It is expected that the policy will be eased further in the near term. It is likely that the RBA will cut the key policy rates (cash rate; three-year bond target; and Term Funding Facility) to 0.10% from 0.25% and the Exchange Settlement Account rate from 0.10% to 0.01%. The TFF allows banks to borrow from the Reserve Bank for three years at a generous rate of 0.25% up to a healthy limit.
Prior to October, the banks could collectively borrow $154 billion. That was boosted to $200 billion. Over the quarter, the Australian share market ended -0.44% lower with the 1-year return -10.21%. Over 5 years, the market has returned 7.31% per annum. Over the quarter, consumer-related companies benefit from the fiscal stimulus. Bunnings Warehouse, JB Hi-Fi and Woolworths were major beneficiaries. With consumers unable to travel and spend their money on other experiences they are back to spending on hard goods and refurbishments.
Iron ore miner Fortescue Metalsʼ share price increased 19.81% thanks to the strong demand for from China supporting the ore price. However, the banking sector continued to struggle as low-interest rates place pressure on margins.
Despite some improvements recently, bank bad debts remain elevated and expenses remain high as they deal with legacy issues from the Royal Commission.
Commonwealth Bank underperformed the other major banks as it took a far less conservative treatment in modelling future loan losses (also known as bad debts) to support its dividend. This was not well received by the market. Companies exposed to COVID-19 (travel, education) remain under pressure, although some of the results were better than feared including IDP Education and Corporate Travel Management. Afterpay (APT) continued its run, rising 33.41% in August alone, reaching a new record high and surpassing Coles and Amcor to become the 17th-largest company in the Australian share market after acquiring Spanish payments company Pagantis and doubling its revenue in the financial year 2020. Treasury Wine Estate the owner of Penfolds Wines declined after China announced it will begin an anti-dumping probe into wines in containers holding 2 litres or less from Australia.
International share markets performed well over the quarter with large companies outperforming small companies and emerging market shares outperforming developed market shares. The emerging-market shares were primarily driven by the resurgence in the Chinese share market as the number of reported Covid-19 cases remained low and the government increased spending to boost economic activity. Technology companies such as Apple, Microsoft and Amazon performed well over the quarter as the overall sector continued to find support from the combination of more profit certainty from these companies and the low level of returns from term deposits.
Amongst the better-performing companies were digital telecommunications company Qualcom Inc, Sportswear company Nike, Addidas and Puma, and agricultural machinery company Deere and Co. and Alibaba Group. Alibaba, Microsoft, Tencent, Alphabet and Facebook reported strong second-quarter profits that beat market expectations as they continued to benefit from growing businesses that use their services with more activities transferring online.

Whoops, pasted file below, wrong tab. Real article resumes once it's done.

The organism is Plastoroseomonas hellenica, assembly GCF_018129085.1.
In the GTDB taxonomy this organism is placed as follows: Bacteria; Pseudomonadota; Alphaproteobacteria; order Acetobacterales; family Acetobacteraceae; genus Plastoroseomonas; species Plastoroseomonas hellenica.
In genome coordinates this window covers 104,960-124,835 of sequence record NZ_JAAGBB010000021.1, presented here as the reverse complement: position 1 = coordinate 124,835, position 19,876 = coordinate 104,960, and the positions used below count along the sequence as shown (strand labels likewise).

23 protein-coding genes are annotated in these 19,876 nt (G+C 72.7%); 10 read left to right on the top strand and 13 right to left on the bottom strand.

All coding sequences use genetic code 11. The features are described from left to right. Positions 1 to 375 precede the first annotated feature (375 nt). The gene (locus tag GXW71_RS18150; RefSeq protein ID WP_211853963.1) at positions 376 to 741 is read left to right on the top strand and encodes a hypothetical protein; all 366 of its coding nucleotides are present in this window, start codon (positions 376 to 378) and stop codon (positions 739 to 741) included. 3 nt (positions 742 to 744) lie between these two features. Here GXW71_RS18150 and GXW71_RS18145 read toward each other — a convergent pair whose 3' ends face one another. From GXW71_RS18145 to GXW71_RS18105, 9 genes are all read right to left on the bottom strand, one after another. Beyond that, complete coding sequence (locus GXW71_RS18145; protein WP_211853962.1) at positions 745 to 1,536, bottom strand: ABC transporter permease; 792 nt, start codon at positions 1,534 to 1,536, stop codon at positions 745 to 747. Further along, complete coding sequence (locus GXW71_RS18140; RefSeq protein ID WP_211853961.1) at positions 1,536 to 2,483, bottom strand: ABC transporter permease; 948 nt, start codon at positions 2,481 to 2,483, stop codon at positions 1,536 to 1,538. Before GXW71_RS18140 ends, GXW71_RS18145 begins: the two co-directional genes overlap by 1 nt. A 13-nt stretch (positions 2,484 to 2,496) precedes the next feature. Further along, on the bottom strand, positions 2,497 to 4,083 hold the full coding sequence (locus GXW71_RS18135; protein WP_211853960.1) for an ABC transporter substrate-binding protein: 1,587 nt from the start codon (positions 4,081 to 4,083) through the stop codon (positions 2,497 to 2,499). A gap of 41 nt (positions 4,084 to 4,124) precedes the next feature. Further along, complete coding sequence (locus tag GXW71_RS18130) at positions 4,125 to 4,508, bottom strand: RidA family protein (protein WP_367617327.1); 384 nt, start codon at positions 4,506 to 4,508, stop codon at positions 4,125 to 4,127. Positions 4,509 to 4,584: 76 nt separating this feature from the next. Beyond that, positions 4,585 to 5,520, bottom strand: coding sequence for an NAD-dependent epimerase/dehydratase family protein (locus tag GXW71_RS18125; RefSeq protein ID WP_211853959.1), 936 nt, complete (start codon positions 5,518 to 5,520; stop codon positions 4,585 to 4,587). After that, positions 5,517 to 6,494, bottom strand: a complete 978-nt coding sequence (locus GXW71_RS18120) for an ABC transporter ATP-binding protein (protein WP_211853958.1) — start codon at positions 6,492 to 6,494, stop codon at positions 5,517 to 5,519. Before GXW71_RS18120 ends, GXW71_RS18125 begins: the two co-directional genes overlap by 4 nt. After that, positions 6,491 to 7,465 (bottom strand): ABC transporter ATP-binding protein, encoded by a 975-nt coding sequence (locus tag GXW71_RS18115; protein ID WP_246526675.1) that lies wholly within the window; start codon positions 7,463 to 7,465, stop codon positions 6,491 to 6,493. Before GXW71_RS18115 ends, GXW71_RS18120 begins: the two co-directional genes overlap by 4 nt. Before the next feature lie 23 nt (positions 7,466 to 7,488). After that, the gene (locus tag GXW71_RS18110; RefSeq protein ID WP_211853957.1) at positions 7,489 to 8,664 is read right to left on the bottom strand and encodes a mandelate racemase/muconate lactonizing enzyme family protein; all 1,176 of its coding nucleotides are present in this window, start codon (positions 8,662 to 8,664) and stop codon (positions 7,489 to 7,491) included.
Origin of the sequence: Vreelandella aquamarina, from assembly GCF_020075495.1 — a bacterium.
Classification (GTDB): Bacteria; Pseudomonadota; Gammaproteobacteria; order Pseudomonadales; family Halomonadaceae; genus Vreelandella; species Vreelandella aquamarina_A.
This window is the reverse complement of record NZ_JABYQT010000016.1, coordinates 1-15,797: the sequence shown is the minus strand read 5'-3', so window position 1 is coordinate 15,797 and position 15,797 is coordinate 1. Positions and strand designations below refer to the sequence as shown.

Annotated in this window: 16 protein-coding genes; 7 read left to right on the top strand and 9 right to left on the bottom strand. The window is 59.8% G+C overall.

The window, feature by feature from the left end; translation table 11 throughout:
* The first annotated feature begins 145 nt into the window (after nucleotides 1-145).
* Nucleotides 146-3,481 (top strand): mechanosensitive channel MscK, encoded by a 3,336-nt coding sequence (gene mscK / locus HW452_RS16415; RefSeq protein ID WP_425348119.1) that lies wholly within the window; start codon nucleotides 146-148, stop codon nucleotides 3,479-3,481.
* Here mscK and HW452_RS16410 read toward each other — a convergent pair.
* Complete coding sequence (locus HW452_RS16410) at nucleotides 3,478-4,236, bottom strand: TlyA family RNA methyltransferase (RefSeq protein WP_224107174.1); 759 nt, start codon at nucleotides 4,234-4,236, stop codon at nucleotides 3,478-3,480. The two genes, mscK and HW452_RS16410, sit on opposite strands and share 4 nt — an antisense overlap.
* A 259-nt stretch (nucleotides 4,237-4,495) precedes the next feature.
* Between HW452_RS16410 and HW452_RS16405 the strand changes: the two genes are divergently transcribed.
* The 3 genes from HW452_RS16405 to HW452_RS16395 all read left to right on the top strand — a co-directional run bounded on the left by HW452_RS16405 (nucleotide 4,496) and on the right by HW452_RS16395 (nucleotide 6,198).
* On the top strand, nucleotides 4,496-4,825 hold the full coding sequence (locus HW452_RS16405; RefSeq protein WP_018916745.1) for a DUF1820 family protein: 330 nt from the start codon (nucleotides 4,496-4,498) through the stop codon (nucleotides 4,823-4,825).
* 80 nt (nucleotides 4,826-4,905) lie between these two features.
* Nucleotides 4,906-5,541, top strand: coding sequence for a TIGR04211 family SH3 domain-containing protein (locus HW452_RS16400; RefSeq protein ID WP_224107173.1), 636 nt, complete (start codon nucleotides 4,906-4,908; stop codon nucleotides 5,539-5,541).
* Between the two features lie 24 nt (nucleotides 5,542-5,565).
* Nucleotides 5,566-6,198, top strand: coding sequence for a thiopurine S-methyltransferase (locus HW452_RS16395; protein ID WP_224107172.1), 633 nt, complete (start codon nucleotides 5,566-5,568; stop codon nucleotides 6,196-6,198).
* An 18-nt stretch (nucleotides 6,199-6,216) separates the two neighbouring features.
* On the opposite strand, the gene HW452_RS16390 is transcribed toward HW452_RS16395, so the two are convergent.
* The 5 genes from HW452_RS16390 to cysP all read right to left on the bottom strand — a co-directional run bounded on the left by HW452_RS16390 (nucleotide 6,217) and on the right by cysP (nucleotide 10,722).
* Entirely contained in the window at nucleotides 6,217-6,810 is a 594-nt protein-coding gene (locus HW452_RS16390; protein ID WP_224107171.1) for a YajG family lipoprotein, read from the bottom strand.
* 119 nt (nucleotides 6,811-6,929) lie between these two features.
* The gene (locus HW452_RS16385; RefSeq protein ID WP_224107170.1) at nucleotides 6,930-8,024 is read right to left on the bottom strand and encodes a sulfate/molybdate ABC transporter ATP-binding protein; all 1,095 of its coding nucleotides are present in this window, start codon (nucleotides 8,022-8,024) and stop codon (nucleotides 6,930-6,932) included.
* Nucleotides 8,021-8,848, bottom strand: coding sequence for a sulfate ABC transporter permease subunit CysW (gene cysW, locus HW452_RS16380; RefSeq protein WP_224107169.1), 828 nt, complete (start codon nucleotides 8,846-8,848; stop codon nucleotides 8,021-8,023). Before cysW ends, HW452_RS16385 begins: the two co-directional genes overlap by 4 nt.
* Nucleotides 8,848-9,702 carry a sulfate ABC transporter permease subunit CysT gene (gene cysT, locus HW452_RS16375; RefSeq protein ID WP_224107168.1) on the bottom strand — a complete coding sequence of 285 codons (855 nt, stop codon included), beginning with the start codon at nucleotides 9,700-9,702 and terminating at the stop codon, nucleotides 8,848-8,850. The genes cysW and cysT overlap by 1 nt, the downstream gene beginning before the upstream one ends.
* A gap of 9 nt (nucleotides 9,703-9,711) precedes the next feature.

The gold price continued its record run, breaking through $2,000 for the first time. The actions of central banks to drive real (inflation-adjusted) interest rates lower makes cash and government bonds less attractive and gold is seen as an alternative safe-haven asset. In US dollar terms the gold price was 7% higher for the quarter however strength in the Australian dollar offset some of this rise. The gold price increased by 2.65% in Australian dollar terms.
Despite a big bounce in property trusts over the past six months (+30.14%), the listed sector remains 14.77% lower over the year.
The retail sector performed poorly due to the severity of the fall in retail sales. This hit Westfield operator Scentre Group and GPT Group. Industrial property manager Goodman Group performed well increasing by almost 20% over the quarter. A booming digital economy, aided by a global pandemic, drove industrial property owner Goodman Group to new heights in the first quarter of the new financial year as demand for warehouse rentals surged around the world. Goodman is working on a number of projects, including a giant 200,000 square metre fulfilment centre for Amazon in Western Sydney and another for Amazon in Brisbane.
Volatility has increased and will likely remain high. The US Presidential election, fiscal policy globally, low-interest rates and warp speed vaccine trials are all market sensitive events that will influence asset prices. Economic growth rates will remain patchy at best as labour markets will likely remain weak as we head into 2021.
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Source: Easton Wealth